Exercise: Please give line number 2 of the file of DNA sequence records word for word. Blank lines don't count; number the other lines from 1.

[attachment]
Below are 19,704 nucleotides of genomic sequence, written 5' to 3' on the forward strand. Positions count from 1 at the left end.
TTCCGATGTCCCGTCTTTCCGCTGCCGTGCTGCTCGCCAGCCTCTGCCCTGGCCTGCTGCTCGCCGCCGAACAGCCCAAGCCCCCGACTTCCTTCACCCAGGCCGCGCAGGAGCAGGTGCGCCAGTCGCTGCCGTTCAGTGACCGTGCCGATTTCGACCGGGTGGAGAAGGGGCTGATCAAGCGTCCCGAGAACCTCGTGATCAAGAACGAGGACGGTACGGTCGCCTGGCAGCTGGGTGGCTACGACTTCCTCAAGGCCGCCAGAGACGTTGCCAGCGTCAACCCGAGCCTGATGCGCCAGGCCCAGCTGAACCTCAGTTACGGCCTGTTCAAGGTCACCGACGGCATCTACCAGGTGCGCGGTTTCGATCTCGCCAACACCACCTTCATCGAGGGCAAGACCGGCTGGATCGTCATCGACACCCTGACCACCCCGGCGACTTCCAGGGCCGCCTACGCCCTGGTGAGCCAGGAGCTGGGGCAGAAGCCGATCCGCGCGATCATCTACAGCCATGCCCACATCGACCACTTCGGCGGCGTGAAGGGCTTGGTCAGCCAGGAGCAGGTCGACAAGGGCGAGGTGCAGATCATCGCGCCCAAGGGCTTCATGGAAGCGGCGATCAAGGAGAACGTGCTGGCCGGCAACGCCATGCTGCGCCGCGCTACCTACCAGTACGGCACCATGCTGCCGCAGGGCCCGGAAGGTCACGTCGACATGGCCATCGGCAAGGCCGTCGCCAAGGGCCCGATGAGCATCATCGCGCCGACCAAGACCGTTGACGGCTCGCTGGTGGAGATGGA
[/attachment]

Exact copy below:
TTCCGATGTCCCGTCTTTCCGCTGCCGTGCTGCTCGCCAGCCTCTGCCCTGGCCTGCTGCTCGCCGCCGAACAGCCCAAGCCCCCGACTTCCTTCACCCAGGCCGCGCAGGAGCAGGTGCGCCAGTCGCTGCCGTTCAGTGACCGTGCCGATTTCGACCGGGTGGAGAAGGGGCTGATCAAGCGTCCCGAGAACCTCGTGATCAAGAACGAGGACGGTACGGTCGCCTGGCAGCTGGGTGGCTACGACTTCCTCAAGGCCGCCAGAGACGTTGCCAGCGTCAACCCGAGCCTGATGCGCCAGGCCCAGCTGAACCTCAGTTACGGCCTGTTCAAGGTCACCGACGGCATCTACCAGGTGCGCGGTTTCGATCTCGCCAACACCACCTTCATCGAGGGCAAGACCGGCTGGATCGTCATCGACACCCTGACCACCCCGGCGACTTCCAGGGCCGCCTACGCCCTGGTGAGCCAGGAGCTGGGGCAGAAGCCGATCCGCGCGATCATCTACAGCCATGCCCACATCGACCACTTCGGCGGCGTGAAGGGCTTGGTCAGCCAGGAGCAGGTCGACAAGGGCGAGGTGCAGATCATCGCGCCCAAGGGCTTCATGGAAGCGGCGATCAAGGAGAACGTGCTGGCCGGCAACGCCATGCTGCGCCGCGCTACCTACCAGTACGGCACCATGCTGCCGCAGGGCCCGGAAGGTCACGTCGACATGGCCATCGGCAAGGCCGTCGCCAAGGGCCCGATGAGCATCATCGCGCCGACCAAGACCGTTGACGGCTCGCTGGTGGAGATGGA